A sun-kissed territory all year round, Salento is a treasure trove of unique art, exquisite Mediterranean cuisine, and genuine hospitality. The area boasts a fabulous landscape, ranging from the Adriatic coast along Melendugno, Santa Cesarea Terme and Otranto, to the Ionian Sea and the golden beaches of Porto Cesareo, Nardò and Gallipoli.

Tinged with a Middle Age Oriental hue, the area called Grecìa Salentina is a magical land of ancient nursery rhymes in the Griko dialect, while in towns like Melpignano primeval rhythms are turned into contemporary beats at the Notte della Taranta folk music festival.

In this green peninsula fringed by two seas, mysterious primeval monuments like dolmens and menhirs lead to millenary olive groves, and drystone walls dot the countryside between Giurdignano and Minervino di Lecce. Take a hike across century-old masserie (manor farms), often turned into sophisticated hotels, and discover Early Christian churches and underground olive-mills. While here, do not miss the amazing sea caves in Castro and Santa Maria di Leuca.

A stroll through Lecce is a journey into Baroque architecture, with churches and palazzi embroidered in stone, alongside courtyards, secret gardens and a stunning Roman amphitheater at the heart of the city. In Brindisi, discover two castles and the spectacular views from the Regina Margherita seafront.

Secluded villages unveil papier-mâché workshops and stone-carving artisans. The local cuisine boasts the finest Salento flavors, best savored with excellent local wines – try tria (homemade pasta prepared with chickpeas), wild vegetables, and delicious sweets such as pasticciotto (filled with pastry cream) and spumoni (artisanal ice cream).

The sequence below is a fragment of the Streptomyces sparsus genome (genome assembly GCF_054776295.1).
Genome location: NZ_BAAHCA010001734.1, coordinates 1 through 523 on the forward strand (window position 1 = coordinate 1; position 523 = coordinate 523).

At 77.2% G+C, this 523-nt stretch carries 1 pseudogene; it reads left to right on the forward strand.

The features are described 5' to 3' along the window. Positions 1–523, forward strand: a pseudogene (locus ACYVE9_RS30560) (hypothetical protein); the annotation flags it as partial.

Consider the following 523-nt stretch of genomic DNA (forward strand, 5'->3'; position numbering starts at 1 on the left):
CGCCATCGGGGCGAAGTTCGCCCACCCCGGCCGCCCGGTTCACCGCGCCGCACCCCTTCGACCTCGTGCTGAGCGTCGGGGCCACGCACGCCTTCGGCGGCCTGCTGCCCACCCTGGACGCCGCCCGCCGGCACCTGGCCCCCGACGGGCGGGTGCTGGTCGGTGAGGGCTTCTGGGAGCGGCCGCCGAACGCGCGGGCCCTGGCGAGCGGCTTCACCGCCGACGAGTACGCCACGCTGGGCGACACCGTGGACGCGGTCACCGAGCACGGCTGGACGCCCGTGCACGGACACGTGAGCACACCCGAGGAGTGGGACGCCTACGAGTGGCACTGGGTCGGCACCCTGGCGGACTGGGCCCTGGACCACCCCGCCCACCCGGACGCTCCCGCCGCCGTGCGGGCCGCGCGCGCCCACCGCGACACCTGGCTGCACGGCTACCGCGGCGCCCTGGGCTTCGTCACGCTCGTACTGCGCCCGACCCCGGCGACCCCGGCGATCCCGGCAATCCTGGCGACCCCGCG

Lecce is the main city of the Salentine Peninsula and  is a historic city, the capital of the province of Lecce, the second province in the region by population, as well as one of the most important cities of Puglia.

This is a city of rose windows, stone flourishes, garlands, Solomonic columns, small piazzas, and unexpected alleyways. Start your visit by walking under the arch of Porta Napoli and heading into the historic centre along Via Palmieri, flanked by aristocratic palazzos as it leads to Piazza Duomo. Alternatively, if you start at Porta Rudiae, you can abandon the paving stones of Via Libertini and dive into the ancient and intricate labyrinth that is the multi-ethnic Giravolte district, a crucible of ethnicities and cultures today, as it was in the past. You could then continue your tour by exploring the charming alleys and small piazzas, where the local Lecce stone glows pink as the sun sets.

Paper, straw, rags, glue, and plaster – these poor materials gave life to Lecce’s papier-mâché, shaping many saints and Madonnas statues between the 17th and the 18th centuries. Some say it originated as a humble barbers’ hobby, but the fact remains that the refined art of moulding papier-mâché rapidly gained in popularity and numerous craft shops were set up. These produced saints with highly expressive faces and poses for the city’s churches and to be displayed during religious processions. Today, the long history of Lecce’s papier-mâché production is recounted at the Museum of Papier-Mâché, in the Castle of Charles V.

Things to see in Lecce

Lecce has a lovely historic centre (centro storico), and travellers can easily spend a day or two exploring picturesque little lanes and finding the more far-flung Baroque churches. The town’s great artistic treasure is its architecture; in terms of other arts, such as painting,

The most over-the-top decoration in town is to be seen at the Basilica di Santa Croce, which has a fantastical facade to marvel at, ornamented with strange beasts and allegories. As you wander you’ll also come across a couple of unfinished churches. Visitors will gaze at Lecce’s architecture with wonder, sometimes admiration or perhaps – if cherubs really aren’t your thing – with appalled fascination.